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Testing 1-2-3. . .

In a Year Filled With Challenges, UCLA Coach Steve Lavin Faces the Latest--and Perhaps Greatest--Tonight When Bruins Face Iowa State in Semifinals of Midwest Regional


SAN ANTONIO — At a podium, with the lights on and the cameras recording, Steve Lavin can take your breath away, mostly because he never takes one himself.

He's a natural natterer, a soliloquizing, self-deprecating, 32-year-old motivational fireball, who just happens to be facing the coaching test of his young career tonight against the sixth-seeded Iowa State Cyclones in the Midwest Regional at the Alamodome.

If the UCLA coach hasn't survived enough tests this raucous season--from taking over the team two weeks before the first game, to his struggle to instill discipline in three mainstay players, to the early, ugly losses, to the 48-point bomb against Stanford, to earning the full-time job--this may be Lavin's most searing exam.

With the world watching and No. 2-seeded UCLA's Final Four hopes on the line, can a rookie coach who has coaxed his talented team away from its self-destructive tendencies and into an 11-game winning streak hold his own against Cyclone Coach Tim Floyd, generally acknowledged as one of the game's best strategists?

"Against Tim Floyd, the guy being chased by the Chicago Bulls, I've told our players it's up to them, because you know I'm going to get outcoached," Lavin joked Wednesday.

Lavin's players, though, know his flippancy in the face of questions about his coaching skill--hey, who wouldn't win 23 games with four future NBA players in the lineup?--probably masks a deeper emotion.

For a fast-talking rookie who some say lucked into one of the most prestigious jobs in America, the NCAA tournament is a proving ground, and Lavin vs. Floyd is a match made in X-and-O heaven.

"There's a chance for Lav to prove something against all the coaches he faces," said center Jelani McCoy, one of the team's freer spirits and someone who has flourished under Lavin. "I think a lot of coaches feel he doesn't belong, and he's been doing a great job.

"And definitely against Floyd, because everybody thinks Floyd's like 'the Brainiac,' that he has the answers for everything. I think it definitely gives the opportunity for Lav to show he belongs too."

For his part, Floyd, known for strictly controlling what each of his players does on the floor and trying to control the tempo and flow of the game, complimented Lavin for the way he simplified the Bruins' responsibilities, which, Floyd said, "seems to have given them their freedom."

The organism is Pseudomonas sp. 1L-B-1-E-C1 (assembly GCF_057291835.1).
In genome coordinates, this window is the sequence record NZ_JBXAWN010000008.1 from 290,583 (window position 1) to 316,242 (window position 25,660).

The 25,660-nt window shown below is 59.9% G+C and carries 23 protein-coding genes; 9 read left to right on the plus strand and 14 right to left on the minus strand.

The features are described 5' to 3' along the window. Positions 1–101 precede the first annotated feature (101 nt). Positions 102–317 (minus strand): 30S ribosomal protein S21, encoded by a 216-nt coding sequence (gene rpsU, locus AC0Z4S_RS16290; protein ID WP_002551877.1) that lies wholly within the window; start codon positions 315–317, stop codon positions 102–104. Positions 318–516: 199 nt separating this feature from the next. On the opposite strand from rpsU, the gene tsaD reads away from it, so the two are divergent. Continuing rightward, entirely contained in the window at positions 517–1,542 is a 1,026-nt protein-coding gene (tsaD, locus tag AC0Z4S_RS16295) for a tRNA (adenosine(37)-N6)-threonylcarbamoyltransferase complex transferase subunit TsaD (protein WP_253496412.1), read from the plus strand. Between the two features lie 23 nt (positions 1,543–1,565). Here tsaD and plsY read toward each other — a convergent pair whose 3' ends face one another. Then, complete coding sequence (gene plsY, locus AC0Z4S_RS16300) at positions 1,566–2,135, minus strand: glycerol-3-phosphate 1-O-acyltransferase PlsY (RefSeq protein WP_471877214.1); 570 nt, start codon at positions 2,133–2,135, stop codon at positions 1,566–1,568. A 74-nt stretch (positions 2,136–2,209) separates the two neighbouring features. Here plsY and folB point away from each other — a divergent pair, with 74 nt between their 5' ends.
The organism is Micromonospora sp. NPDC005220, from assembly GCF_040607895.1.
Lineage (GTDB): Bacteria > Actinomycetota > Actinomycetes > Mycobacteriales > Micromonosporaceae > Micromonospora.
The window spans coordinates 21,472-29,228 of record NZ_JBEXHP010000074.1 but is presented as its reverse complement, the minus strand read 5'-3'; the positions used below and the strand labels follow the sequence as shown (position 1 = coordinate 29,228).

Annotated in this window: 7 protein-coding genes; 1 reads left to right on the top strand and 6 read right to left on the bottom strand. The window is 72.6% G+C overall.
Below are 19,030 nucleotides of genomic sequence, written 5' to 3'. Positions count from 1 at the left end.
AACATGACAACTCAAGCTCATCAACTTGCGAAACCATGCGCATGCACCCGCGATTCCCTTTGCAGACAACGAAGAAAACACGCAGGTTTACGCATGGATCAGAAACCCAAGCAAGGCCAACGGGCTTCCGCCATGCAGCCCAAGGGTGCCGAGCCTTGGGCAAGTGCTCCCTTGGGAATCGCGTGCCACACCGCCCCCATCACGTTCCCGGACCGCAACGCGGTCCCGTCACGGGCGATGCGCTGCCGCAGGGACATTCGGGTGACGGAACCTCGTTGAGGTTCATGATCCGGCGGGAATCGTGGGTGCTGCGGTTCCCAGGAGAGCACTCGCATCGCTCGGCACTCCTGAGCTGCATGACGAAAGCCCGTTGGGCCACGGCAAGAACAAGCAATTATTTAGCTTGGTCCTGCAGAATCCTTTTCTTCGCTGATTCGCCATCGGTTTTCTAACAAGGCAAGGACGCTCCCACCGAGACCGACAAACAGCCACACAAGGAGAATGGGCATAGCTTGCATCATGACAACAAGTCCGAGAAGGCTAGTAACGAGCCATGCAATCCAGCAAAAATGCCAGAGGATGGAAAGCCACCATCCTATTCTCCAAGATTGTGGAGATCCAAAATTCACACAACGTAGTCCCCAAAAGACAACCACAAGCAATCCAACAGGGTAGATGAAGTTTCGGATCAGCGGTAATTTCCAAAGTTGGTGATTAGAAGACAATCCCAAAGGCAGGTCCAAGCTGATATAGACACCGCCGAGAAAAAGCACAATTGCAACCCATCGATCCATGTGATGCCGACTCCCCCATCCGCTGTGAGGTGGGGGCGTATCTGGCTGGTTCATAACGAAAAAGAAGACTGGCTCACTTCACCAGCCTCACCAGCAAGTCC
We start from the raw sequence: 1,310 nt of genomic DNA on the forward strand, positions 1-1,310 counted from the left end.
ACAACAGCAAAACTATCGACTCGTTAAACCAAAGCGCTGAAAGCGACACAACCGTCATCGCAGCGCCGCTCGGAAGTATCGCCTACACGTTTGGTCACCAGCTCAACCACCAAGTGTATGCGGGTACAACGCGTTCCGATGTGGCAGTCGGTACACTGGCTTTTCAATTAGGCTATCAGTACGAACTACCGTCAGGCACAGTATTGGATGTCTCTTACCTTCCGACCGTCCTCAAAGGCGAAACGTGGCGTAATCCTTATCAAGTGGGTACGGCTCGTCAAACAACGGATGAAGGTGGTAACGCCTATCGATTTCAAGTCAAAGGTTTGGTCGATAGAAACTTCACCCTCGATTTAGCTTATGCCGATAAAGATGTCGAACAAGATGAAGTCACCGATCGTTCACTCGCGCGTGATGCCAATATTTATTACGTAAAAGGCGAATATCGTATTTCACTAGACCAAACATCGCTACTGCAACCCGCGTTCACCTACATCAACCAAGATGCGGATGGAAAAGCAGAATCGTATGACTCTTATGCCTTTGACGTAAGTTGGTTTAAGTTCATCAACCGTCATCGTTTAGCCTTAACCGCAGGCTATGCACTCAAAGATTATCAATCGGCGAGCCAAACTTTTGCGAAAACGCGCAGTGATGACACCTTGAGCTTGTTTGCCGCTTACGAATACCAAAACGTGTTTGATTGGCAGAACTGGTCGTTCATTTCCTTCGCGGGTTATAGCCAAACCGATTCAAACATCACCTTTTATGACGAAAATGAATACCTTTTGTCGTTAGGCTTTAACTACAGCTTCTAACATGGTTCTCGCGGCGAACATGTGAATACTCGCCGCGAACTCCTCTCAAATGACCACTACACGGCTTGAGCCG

Was that a nice way of saying that by abandoning the high-post offense and pretty much any sideline-called plays, Lavin just lets his talent take over?

Lavin, while spinning the over-my-head angle with a grin, did not seem nervous discussing the coaching matchup.

What will happen when Floyd maneuvers to take J.R. Henderson's low-post game out of UCLA's motion offense or denies Charles O'Bannon any cuts to the basket or tries to force Cameron Dollar into taking 15-foot jump shots?

Nothing different from what has happened all season, Lavin says calmly. Why try to anticipate strategy when it usually comes down to who plays harder and smarter, anyway?

"I think you can get carried away in beginning to believe that all these chess-match adjustments are really the key to coaching," Lavin said this week. "To me, you've got to have good players, you've got to get them in great condition, you've got to get them to play together as a team, and then you've got to continue to work on the fundamentals for the whole year.

"The other system is surprise and change, multiple defenses, multiple offenses, and that's going to keep the other team off-balance. I'm just not bright enough to be able to know all those different systems and styles, so I like to keep it simple.

"I'm a big believer that you don't change too much. We just want to play aggressive UCLA basketball, continue to attack and be aggressive."

You could say that Lavin can afford to touch only lightly on the strategic aspect of individual games because he has better talent than almost anybody in the nation.

Keeping his players content, making sure they attack opponents instead of being complacent. . . . Is that the kind of coaching that moves teams past inspired, brilliantly prepared tournament teams?

Just look at the results, McCoy said, and realize that UCLA was a team-wide mess back in December and is now one victory away from playing in the Midwest Regional final against the winner of the Minnesota-Clemson game.

"Michigan has all the athletes we have, Cincinnati does too," McCoy said, pointing to two teams no longer competing for the Final Four. "But Lav has taught us to get deeper into the possession, make the extra pass and do little things like that.

"A lot of teams have a lot of great athletes that can run up and down the floor. But it takes a coach to calm those athletes down and tell them to execute a play every now and then.

"He's definitely been coaching."

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